There are fast starts, and then there’s what the Ottawa Senators pulled off on Wednesday night in Game 3 of the Eastern Conference Final.
Within the first 12:52 of the hockey game, the Senators jumped out to a 4-0 lead on the Pittsburgh Penguins at Canadian Tire Centre, sending the home crowd into an absolute frenzy.
Mike Hoffman kicked things off with a great read on a ricocheting puck just 48 seconds in, beating Penguins goaltender Marc-Andre Fleury right in front to put the Sens ahead 1-0. But the fun really began around the 10-minute mark, when Marc Methot’s attempted shot was errantly redirected into the net by Pittsburgh blueliner Ian Cole, expanding Ottawa’s lead to 2-0.
Less than two minutes later, Clarke MacArthur found Derick Brassard in front with a gorgeous pass, and Brassard converted the alley-oop to make it 3-0. The boards registered another assist 24 seconds after that, sending the puck right onto the stick of Zack Smith, who wrapped the puck around from behind the net to give Ottawa a 4-0 advantage. It was Smith’s first postseason goal in four years, and the three goals in 2:18 set a franchise record.
That would be it for Fleury, who was yanked and replaced by Matt Murray, making his first appearance in these playoffs. Murray had some better luck—that is, until Kyle Turris evaded his poke check and backhanded the Senators’ fifth goal into the back of the net late in the middle frame.
Sidney Crosby scored on the power play 6:07 into the third period, but that never sparked a comeback and it didn’t appear there was enough time for one, even if it had. Crosby and Phil Kessel each notched their 15th point of the playoffs, but Ottawa took the game by a 5-1 score. They now lead the series 2-1.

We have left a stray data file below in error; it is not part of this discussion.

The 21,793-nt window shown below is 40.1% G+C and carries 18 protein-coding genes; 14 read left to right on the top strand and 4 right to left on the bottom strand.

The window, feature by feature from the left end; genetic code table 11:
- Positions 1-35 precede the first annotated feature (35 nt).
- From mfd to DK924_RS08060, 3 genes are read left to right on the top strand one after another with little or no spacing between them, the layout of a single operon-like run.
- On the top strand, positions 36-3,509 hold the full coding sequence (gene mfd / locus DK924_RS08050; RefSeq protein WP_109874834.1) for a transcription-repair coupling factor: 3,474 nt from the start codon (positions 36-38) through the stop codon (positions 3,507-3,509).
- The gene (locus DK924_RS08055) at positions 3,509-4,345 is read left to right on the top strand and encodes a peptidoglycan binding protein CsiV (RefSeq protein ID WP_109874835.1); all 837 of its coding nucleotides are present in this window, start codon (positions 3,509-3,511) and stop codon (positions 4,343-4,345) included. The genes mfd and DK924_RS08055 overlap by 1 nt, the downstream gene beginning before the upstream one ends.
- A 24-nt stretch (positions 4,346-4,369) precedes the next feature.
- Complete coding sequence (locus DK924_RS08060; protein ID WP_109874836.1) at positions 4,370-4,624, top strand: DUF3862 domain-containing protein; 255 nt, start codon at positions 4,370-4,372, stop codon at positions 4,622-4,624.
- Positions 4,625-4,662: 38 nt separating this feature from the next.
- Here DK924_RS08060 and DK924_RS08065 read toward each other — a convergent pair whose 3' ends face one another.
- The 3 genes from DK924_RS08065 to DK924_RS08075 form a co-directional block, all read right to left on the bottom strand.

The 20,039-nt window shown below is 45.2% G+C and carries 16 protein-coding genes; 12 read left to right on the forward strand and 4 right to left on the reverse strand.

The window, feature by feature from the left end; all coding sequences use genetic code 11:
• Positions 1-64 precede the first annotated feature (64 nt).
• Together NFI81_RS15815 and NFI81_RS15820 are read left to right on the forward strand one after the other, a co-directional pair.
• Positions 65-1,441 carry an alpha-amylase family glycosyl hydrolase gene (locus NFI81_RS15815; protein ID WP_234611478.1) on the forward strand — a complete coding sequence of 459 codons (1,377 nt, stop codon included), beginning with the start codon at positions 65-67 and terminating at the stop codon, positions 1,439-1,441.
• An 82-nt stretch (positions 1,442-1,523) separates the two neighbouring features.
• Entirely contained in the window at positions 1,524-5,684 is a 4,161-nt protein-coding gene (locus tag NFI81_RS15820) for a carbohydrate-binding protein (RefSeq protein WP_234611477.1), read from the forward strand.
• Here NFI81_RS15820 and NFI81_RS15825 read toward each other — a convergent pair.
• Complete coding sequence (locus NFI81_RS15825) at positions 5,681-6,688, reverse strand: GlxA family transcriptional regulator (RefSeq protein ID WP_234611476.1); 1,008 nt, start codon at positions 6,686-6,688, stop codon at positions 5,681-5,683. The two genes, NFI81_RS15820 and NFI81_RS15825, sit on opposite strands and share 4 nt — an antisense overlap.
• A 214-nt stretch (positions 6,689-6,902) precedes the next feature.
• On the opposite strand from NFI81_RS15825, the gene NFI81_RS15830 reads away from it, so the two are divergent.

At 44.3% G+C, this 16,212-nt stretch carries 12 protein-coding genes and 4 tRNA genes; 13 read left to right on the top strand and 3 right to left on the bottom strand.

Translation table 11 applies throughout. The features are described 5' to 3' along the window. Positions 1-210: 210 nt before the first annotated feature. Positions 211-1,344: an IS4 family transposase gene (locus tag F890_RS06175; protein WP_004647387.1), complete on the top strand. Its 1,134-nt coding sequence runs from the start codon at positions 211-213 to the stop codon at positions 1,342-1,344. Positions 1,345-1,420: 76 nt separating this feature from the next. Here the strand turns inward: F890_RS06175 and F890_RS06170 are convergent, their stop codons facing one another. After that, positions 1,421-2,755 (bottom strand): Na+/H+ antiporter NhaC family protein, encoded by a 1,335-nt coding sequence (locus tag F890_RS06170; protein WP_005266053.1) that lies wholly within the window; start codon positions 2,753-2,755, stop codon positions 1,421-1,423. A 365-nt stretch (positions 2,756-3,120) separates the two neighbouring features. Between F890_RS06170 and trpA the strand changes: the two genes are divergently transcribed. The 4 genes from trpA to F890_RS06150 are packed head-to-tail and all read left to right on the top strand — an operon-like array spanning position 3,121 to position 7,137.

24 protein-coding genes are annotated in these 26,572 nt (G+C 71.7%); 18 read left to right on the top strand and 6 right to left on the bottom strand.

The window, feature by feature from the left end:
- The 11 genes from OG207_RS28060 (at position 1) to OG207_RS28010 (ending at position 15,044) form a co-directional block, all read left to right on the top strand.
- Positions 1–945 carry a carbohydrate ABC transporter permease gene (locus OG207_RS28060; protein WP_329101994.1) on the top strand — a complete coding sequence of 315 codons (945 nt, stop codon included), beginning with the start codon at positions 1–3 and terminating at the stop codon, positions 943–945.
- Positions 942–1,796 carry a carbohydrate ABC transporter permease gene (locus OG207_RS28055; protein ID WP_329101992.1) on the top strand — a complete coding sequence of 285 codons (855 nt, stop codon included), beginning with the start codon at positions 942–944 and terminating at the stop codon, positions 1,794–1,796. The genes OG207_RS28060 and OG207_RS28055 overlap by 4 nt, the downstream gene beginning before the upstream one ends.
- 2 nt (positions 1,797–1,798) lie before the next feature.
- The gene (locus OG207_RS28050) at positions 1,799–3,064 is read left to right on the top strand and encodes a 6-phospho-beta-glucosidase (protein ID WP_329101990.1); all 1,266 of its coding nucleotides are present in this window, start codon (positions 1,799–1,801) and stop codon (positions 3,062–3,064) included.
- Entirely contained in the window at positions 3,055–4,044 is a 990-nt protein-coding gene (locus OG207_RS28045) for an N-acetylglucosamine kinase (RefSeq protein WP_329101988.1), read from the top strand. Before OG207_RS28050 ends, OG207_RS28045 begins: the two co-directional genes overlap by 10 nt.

Game 4 will be Friday in Ottawa.
A tale of two (three?) goalies
It wasn’t all his fault, but Fleury did little to prevent the onslaught that transpired in the first period. The players around him watched as the Senators capitalized on a host of bounces off the back boards that the Penguins—and their starting goalie—weren’t ready for. The need for a jolt led Pittsburgh coach Mike Sullivan to send Murray in for his first action since April 6, though the damage had already been done at that point.
The last thing the Penguins need right now is a goaltending controversy, and head coach Mike Sullivan said he hasn't made a decision about who will start the next game.
Meanwhile, Craig Anderson continued his steady play at the other end of the, stopping 25 of 26 shots, having stopped 80 of the 83 shots he’s seen so far in the Eastern Conference Final—an absurd .964 save percentage.
Penguins’ defense as bad as advertised
Pittsburgh was struggling on the blue line before Justin Schultz went down in Game 2, and things didn’t get better tonight. Mark Streit, who entered the lineup in Schultz’s stead, assisted on the Pens’ lone goal, but was otherwise atrocious without the puck. And he wasn't the only one, either. Bad positioning by Penguin defenders allowed Ottawa to have more discretion in the offensive zone, something the Sens didn't hesitate to take advantage of.
That's a hole Pittsburgh absolutely must find a way to plug up if it's to have a chance the rest of the way.
Depth propels Senators
On a night when the Penguins' depth was tested, thanks to a swath of injuries, the Senators were able to roll four lines deep. Ten players found their way onto the scoresheet for Ottawa, and five of them—Methot, Turris, Brassard, Hoffman and Bobby Ryan—recorded two points in the contest. For a team whose offense is centered around Erik Karlsson, it said a lot that the silky smooth defenseman had a single point on the night, an assist on Smith's first-period goal. As Karlsson plays through a broken foot, his teammates stepping up to shoulder the load offensively shows that the Sens can take advantage of the opportunities their "boring" style of play creates. Three goals in a 2:18 span? The fans on their feet didn't find that boring at all.